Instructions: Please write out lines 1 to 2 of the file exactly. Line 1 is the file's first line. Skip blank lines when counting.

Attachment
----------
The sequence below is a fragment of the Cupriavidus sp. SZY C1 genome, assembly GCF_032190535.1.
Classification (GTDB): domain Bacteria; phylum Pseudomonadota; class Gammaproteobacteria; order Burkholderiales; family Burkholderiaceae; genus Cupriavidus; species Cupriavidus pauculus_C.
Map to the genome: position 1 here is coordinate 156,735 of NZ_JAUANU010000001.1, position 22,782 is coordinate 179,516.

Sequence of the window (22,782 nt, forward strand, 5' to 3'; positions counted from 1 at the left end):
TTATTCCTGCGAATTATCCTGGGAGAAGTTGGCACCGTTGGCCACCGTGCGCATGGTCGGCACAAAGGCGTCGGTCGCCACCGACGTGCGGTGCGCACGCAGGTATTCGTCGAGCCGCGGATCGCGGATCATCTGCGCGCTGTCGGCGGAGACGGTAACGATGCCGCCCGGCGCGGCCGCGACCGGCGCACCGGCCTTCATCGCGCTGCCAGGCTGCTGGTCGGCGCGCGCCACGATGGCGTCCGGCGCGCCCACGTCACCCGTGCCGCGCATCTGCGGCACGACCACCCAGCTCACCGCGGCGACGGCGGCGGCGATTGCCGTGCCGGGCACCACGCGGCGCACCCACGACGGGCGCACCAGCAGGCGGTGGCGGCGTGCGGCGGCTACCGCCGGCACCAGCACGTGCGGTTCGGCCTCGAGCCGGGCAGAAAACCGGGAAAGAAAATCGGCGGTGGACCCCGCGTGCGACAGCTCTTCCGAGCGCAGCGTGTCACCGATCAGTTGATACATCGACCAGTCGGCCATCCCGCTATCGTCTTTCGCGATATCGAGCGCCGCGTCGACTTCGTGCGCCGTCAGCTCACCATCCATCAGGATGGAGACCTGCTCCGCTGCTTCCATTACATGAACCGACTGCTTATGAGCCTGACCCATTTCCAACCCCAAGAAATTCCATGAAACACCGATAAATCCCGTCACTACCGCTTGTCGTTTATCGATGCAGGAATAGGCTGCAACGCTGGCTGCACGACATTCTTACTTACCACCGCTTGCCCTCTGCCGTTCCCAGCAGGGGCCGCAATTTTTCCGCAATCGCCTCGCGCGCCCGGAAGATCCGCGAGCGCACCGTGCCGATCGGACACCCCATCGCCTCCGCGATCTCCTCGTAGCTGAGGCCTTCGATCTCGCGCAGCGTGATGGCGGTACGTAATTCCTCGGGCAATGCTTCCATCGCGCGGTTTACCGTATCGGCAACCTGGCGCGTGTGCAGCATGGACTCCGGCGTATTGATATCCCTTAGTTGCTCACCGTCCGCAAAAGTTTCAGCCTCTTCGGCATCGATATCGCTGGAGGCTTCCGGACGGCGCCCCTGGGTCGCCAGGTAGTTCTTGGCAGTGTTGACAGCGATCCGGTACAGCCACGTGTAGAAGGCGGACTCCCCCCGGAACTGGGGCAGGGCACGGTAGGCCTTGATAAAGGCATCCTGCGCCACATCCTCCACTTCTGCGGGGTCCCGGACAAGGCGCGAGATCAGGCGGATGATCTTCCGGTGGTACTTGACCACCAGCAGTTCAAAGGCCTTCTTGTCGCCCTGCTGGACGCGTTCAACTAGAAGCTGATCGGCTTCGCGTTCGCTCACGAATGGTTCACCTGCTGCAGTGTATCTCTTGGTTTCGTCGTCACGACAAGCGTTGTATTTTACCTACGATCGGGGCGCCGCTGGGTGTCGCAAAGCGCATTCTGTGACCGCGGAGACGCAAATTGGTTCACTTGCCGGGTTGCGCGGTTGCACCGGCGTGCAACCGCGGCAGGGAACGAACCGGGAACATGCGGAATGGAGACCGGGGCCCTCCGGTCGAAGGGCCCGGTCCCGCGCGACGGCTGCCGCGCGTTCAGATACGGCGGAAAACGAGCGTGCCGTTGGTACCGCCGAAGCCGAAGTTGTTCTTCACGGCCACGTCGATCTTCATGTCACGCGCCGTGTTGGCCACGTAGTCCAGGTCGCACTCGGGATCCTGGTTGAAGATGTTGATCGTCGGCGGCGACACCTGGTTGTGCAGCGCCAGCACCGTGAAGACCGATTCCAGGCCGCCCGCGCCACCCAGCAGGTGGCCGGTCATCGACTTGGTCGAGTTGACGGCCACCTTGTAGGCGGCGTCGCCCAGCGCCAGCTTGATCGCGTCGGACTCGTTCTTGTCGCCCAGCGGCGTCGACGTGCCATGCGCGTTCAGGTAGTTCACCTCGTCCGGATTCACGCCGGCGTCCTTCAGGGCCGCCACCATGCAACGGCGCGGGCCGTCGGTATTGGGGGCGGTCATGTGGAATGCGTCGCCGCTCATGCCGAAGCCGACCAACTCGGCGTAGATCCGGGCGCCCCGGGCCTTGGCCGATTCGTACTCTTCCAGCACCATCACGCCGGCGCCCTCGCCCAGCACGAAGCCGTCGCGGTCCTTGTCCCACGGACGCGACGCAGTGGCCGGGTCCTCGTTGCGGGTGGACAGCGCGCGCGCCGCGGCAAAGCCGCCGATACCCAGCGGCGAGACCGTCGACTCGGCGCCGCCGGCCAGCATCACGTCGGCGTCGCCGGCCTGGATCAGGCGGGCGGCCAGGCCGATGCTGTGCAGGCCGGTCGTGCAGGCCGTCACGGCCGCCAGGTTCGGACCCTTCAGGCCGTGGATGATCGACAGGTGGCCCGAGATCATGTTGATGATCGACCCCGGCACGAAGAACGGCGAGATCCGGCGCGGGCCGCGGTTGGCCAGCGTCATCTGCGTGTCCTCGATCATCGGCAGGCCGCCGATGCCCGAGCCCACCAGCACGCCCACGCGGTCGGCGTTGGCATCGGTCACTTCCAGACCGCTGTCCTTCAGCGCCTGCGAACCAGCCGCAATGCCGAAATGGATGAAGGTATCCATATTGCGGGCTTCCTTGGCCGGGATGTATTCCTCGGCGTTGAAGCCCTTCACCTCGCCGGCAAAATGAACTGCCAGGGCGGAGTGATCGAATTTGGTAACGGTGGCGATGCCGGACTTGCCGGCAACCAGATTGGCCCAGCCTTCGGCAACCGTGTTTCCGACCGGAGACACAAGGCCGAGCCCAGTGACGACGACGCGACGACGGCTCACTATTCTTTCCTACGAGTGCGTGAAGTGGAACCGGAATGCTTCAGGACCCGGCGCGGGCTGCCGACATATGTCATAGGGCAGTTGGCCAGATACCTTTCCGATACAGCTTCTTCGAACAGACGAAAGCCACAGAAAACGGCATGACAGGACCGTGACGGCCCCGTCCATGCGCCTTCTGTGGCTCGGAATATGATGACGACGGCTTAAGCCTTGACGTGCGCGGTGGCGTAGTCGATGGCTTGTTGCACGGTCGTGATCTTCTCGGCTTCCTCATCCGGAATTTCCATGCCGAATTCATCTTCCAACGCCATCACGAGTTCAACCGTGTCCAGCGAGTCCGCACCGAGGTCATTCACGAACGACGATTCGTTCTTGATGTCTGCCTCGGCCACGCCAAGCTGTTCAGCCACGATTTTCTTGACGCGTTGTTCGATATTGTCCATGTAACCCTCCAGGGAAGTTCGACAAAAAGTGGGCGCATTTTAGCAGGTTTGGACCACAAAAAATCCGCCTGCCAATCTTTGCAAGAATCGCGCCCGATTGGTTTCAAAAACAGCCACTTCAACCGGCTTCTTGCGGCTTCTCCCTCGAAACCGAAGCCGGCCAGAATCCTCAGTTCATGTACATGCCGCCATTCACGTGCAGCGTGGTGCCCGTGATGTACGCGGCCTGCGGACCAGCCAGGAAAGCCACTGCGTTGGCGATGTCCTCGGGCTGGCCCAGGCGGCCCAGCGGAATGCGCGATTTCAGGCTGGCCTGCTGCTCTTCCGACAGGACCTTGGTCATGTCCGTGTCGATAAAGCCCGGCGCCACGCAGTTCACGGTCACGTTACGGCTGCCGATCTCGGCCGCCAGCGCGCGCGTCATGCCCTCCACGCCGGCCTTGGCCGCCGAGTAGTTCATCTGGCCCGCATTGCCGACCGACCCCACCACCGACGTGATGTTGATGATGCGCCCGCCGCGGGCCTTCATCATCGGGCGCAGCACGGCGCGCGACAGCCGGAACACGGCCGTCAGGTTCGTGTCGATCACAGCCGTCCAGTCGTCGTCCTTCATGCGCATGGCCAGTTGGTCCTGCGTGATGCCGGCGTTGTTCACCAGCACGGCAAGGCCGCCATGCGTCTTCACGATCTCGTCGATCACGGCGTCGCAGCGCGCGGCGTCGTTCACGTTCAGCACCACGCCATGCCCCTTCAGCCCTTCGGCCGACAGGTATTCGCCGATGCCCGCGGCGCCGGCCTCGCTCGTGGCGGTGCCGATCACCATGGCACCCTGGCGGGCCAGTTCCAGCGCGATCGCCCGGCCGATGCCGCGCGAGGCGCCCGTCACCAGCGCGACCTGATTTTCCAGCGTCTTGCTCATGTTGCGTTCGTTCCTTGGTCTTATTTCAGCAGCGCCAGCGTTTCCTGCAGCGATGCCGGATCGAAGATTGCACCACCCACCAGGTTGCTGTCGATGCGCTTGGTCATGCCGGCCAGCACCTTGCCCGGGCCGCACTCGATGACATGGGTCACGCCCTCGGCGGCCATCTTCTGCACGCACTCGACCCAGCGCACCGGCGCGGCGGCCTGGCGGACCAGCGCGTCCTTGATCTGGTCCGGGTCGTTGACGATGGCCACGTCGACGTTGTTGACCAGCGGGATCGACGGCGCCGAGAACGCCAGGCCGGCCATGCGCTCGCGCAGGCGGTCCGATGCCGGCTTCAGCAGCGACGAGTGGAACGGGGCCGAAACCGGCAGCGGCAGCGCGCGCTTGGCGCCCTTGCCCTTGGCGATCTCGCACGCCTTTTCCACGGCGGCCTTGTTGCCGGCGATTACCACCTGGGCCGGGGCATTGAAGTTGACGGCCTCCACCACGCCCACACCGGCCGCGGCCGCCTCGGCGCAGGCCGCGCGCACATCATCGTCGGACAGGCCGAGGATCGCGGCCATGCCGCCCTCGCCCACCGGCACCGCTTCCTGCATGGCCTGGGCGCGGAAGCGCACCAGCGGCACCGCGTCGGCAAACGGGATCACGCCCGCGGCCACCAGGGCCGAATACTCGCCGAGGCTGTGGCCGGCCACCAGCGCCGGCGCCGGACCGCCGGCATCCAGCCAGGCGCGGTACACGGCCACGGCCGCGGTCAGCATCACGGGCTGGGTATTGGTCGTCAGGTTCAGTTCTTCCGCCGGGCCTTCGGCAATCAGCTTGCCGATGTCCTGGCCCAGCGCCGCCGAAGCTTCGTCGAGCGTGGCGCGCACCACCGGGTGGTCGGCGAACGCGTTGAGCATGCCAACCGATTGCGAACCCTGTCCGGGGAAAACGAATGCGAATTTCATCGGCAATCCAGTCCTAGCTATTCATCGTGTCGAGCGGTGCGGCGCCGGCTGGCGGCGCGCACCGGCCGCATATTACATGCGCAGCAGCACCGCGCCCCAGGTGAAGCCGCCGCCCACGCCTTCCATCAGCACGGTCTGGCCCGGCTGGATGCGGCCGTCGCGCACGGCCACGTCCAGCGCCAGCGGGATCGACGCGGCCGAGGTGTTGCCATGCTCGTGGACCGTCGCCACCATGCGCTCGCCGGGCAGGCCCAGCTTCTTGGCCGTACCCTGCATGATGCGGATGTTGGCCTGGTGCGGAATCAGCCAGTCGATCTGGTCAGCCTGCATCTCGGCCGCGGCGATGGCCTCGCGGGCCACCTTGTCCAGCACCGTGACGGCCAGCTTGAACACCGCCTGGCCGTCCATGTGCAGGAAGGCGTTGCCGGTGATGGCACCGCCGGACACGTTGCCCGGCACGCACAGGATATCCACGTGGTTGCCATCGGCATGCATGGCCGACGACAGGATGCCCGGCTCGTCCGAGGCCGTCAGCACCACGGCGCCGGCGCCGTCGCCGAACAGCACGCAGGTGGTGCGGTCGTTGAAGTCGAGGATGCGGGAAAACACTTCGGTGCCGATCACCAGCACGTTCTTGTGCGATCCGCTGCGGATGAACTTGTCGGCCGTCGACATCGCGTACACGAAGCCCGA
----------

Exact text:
The sequence below is a fragment of the Cupriavidus sp. SZY C1 genome, assembly GCF_032190535.1.
Classification (GTDB): domain Bacteria; phylum Pseudomonadota; class Gammaproteobacteria; order Burkholderiales; family Burkholderiaceae; genus Cupriavidus; species Cupriavidus pauculus_C.